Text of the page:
Riding the Snake: The 2014 SRT Viper Review

Satan’s hot rod returns to terrorise a new generation of unsuspecting drivers

By Imthishan Giado

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Crash! Boom! Pow! Wallop! Smash! Crash! This mixture of adjective and comic-book noises are the only words you really need to describe the 2014 SRT Viper.

Hyperbole? Another heap of exaggeration from a bored auto-jotter? In this instance, the hype is completely justified. The SRT Viper – yes, I have to call it SRT though it’ll always be the Dodge Viper to me – lives up to its billing of being the maddest, baddest car on the planet, a legendary demon that emerges once in a full moon from the depths of the darkness.

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Actually, demon might be the wrong creature choice: succubus is more fitting. Of all the Vipers released since 1992, this fifth generation car is easily the most alluring. I’m not one for this new Euro-craze of fecund slashes and scoops to liven up dull three box shapes; give me this mad, steroid-influenced body any day of the week, with its full hips, gaping maw and coiled profile. Where most supercars recede into the background after a few days, it’s impossible to ignore the Viper.

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Classic proportions, really. Long hood, short deck and a cabin that practically sits on the rear axle. This is how they designed cars to look in the ‘60s, back when ‘mid-engine’ was a phrase that would send Enzo Ferrari into a conniption fit. Where the new Corvette is a creation of science and math, the Viper is unashamedly old school: the biggest imaginable engine, the leathery aerodynamic profile of an Adidas Predator, a caveman-like six-speed manual and to put it all down, the widest rear tyres on sale today(355/30ZR19s for those curious).

Simple the formula may be, but the execution is anything but. Take that stunning, luscious Stryker red paintjob for instance. You’ll think twice about parking it next to another car in the mall after you learn that the paint takes nearly 120 hours to apply – by hand naturally.

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Creature comforts

I’ve had the privilege of sitting in a few Vipers over the years, all of which are linked by one common trait: truly crap interiors. All change for this VX generation which boasts Italian levels of luxury with full contrast stitching, a fibreglass-and-kevlar ultra-lightweight Sabelt racing seat and more computing power in one instrument panel than in the entirety of the 1992 car. For what is essentially a hand built car, everything seems put together well, there are no creaks or groans (unlike say, a certain Aston Martin).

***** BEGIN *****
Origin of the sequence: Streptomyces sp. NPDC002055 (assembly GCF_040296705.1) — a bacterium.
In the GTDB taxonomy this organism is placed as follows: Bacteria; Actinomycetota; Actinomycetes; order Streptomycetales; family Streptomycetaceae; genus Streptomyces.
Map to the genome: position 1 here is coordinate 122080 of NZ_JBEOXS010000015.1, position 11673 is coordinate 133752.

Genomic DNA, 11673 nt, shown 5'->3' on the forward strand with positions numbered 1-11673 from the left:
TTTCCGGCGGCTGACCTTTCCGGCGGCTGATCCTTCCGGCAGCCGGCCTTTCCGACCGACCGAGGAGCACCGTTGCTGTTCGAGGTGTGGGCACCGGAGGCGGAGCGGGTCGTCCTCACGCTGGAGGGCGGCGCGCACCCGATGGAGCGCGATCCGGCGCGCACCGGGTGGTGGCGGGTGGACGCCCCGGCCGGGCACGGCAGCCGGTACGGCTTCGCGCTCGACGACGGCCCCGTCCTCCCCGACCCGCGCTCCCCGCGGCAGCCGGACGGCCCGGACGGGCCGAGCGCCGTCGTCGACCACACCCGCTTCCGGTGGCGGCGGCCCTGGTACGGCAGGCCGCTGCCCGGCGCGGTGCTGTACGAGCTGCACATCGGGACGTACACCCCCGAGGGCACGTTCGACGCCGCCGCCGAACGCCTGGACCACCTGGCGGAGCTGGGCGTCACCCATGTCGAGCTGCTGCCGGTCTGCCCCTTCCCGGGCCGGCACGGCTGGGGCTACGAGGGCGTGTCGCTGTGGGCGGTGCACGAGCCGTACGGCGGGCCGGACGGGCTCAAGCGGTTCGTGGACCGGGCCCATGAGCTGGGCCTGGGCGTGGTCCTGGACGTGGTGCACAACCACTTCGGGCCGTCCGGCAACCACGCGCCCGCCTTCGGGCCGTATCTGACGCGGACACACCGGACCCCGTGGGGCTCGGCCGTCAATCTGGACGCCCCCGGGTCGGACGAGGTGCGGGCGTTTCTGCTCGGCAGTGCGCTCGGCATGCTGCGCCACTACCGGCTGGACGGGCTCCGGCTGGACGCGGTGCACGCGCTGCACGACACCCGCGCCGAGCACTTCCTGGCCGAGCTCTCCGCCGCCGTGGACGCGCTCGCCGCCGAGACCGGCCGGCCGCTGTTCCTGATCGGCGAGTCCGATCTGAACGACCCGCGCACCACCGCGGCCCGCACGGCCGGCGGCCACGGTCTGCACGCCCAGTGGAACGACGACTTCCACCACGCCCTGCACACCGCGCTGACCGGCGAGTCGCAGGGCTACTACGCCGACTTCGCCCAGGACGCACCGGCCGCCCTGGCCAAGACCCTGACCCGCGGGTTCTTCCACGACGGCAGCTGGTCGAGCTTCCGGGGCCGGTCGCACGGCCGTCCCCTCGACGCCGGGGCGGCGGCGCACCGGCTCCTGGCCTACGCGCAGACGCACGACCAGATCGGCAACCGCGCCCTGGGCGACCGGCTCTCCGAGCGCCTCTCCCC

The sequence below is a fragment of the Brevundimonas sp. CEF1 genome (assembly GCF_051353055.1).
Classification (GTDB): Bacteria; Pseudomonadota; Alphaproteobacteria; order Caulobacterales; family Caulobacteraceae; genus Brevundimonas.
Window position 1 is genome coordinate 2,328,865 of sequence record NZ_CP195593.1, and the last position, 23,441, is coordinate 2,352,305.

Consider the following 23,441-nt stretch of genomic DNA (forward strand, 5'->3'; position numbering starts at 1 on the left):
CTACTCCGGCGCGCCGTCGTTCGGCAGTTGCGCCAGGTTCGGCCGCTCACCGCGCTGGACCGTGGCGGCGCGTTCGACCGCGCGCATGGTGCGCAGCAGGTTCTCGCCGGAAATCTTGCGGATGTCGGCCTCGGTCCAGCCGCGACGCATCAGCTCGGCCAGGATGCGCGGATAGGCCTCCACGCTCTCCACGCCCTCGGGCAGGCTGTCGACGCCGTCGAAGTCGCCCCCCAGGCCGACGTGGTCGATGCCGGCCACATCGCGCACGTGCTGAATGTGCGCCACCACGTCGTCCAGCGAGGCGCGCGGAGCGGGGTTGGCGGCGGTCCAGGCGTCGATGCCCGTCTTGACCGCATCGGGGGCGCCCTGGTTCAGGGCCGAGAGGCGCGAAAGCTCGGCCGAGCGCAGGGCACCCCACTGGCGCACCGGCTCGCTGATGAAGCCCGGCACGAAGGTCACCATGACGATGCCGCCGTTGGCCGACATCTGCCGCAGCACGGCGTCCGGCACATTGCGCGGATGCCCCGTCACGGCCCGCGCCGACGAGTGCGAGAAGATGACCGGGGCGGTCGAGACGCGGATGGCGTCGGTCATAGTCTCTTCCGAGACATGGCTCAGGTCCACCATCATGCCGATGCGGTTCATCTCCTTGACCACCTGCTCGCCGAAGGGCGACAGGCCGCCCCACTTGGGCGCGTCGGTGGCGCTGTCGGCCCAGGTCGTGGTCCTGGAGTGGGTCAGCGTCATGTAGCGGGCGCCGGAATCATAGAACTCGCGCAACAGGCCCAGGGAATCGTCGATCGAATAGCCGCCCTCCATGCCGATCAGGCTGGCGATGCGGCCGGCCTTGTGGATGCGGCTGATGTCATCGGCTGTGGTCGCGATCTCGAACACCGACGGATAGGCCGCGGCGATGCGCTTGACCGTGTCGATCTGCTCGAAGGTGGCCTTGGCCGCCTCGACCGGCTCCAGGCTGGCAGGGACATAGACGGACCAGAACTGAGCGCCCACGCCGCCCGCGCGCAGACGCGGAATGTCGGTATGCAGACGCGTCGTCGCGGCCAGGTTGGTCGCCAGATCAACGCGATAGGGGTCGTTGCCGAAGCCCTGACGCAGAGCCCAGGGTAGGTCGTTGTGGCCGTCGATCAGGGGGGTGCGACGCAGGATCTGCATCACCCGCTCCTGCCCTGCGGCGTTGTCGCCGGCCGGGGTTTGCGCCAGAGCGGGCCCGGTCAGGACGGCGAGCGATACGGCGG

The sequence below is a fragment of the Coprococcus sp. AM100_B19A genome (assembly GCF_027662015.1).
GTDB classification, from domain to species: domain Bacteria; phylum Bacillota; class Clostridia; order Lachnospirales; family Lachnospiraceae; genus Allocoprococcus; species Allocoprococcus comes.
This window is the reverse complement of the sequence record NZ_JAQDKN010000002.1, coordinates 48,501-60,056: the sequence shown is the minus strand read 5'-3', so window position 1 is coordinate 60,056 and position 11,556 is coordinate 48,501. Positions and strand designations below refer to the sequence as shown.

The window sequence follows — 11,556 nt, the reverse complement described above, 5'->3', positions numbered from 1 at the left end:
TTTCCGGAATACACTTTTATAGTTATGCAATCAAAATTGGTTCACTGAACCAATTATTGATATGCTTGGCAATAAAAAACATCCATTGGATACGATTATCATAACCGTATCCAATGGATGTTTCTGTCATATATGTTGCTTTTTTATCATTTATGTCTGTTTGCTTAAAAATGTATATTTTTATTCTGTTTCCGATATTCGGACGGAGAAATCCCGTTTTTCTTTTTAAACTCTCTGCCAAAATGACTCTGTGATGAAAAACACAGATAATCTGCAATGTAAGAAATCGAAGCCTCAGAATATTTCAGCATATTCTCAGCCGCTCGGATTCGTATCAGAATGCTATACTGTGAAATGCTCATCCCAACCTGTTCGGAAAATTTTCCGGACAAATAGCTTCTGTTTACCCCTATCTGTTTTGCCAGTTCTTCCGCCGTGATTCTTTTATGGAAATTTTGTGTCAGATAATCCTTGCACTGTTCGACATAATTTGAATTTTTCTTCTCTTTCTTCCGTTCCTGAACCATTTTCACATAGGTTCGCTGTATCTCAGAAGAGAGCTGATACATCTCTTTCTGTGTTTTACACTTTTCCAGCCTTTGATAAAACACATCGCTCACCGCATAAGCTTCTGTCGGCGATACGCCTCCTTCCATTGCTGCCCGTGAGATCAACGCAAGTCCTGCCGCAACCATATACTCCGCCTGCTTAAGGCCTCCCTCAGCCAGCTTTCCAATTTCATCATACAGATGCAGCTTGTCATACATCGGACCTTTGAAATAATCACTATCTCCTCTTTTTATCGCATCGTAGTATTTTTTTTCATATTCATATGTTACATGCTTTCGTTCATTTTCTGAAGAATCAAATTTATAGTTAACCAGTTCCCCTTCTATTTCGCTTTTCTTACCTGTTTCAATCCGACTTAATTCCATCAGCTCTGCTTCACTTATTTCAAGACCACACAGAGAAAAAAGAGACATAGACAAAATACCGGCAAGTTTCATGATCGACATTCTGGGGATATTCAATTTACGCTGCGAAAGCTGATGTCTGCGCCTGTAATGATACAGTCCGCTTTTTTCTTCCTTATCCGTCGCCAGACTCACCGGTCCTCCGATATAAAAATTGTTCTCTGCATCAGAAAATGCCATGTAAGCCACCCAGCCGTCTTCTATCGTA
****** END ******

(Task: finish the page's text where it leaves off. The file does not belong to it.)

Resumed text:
As always, be mindful of the side-mounted exhausts which can easily burn an unwary ankle when clambering inside. For such a big car, once you’re inside the Viper is a cramped, claustrophobic space, the roof arcing severely into your field of vision, the fat transmission tunnel dominating the centre of the cabin. Despite this, there’s a fair amount of headroom for taller driver and though the steering wheel doesn’t telescope, power-actuated pedals mean most can find a comfortable seat position. And despite the aggressive bolstering, the Sabelt seat can accommodate most love handles.

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Like all modern Chrysler products, the Viper is well loaded up with toys. There’s the usual power everything, dual auto climate control and superb 8.4” touch screen with Garmin-based navigation with USB and SD ports galore, in addition to an 18-speaker Harmon Kardon sound system. New to Viper is a digital instrument panel; like the Corvette the speedometer remains analogue but the tach is a screen capable of displaying an bewildering amount of information, from tyre temperatures to quarter mile times and more fuel economy information than you can shake a stick at.

The main touchscreen also has a set of special SRT apps for timing your hot laps, but the best one is a screen that allows you to see how much power the Viper’s monster motor is developing at any moment. On the highway, it just takes 25bhp to keep this snake cruising at 120kph – cool eh?

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Since rear visibility is non-existent, there’s thankfully a rear view camera to maintain your sanity. Long distance comfort is reasonably OK if you’re the driver, less so if you’re a passenger; the transmission tunnel cuts sharply into right hand leg room. Hope you like an Italian seating position of lounging to the right! But if you’re planning to use the Viper as a long distance car you must be barkers, as I’m about to explain.

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Taming the Snake